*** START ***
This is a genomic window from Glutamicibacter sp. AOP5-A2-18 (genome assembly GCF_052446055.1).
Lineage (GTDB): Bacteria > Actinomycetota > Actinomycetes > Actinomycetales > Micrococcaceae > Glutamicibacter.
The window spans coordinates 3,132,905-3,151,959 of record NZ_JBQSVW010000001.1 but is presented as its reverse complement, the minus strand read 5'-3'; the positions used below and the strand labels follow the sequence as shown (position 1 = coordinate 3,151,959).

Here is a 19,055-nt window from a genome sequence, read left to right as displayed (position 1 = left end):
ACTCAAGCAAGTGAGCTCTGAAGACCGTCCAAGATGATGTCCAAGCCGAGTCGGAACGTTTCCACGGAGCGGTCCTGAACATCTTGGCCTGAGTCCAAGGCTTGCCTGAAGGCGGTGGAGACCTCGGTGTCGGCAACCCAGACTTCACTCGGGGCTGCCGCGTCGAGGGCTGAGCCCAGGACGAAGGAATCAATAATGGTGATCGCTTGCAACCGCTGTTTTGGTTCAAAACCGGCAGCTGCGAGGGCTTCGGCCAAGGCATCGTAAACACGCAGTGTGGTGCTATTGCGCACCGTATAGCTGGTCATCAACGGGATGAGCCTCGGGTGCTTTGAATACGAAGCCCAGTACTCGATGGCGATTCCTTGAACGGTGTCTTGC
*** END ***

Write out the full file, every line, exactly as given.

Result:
This is a genomic window from Glutamicibacter sp. AOP5-A2-18 (genome assembly GCF_052446055.1).
Lineage (GTDB): Bacteria > Actinomycetota > Actinomycetes > Actinomycetales > Micrococcaceae > Glutamicibacter.
The window spans coordinates 3,132,905-3,151,959 of record NZ_JBQSVW010000001.1 but is presented as its reverse complement, the minus strand read 5'-3'; the positions used below and the strand labels follow the sequence as shown (position 1 = coordinate 3,151,959).

Here is a 19,055-nt window from a genome sequence, read left to right as displayed (position 1 = left end):
ACTCAAGCAAGTGAGCTCTGAAGACCGTCCAAGATGATGTCCAAGCCGAGTCGGAACGTTTCCACGGAGCGGTCCTGAACATCTTGGCCTGAGTCCAAGGCTTGCCTGAAGGCGGTGGAGACCTCGGTGTCGGCAACCCAGACTTCACTCGGGGCTGCCGCGTCGAGGGCTGAGCCCAGGACGAAGGAATCAATAATGGTGATCGCTTGCAACCGCTGTTTTGGTTCAAAACCGGCAGCTGCGAGGGCTTCGGCCAAGGCATCGTAAACACGCAGTGTGGTGCTATTGCGCACCGTATAGCTGGTCATCAACGGGATGAGCCTCGGGTGCTTTGAATACGAAGCCCAGTACTCGATGGCGATTCCTTGAACGGTGTCTTGC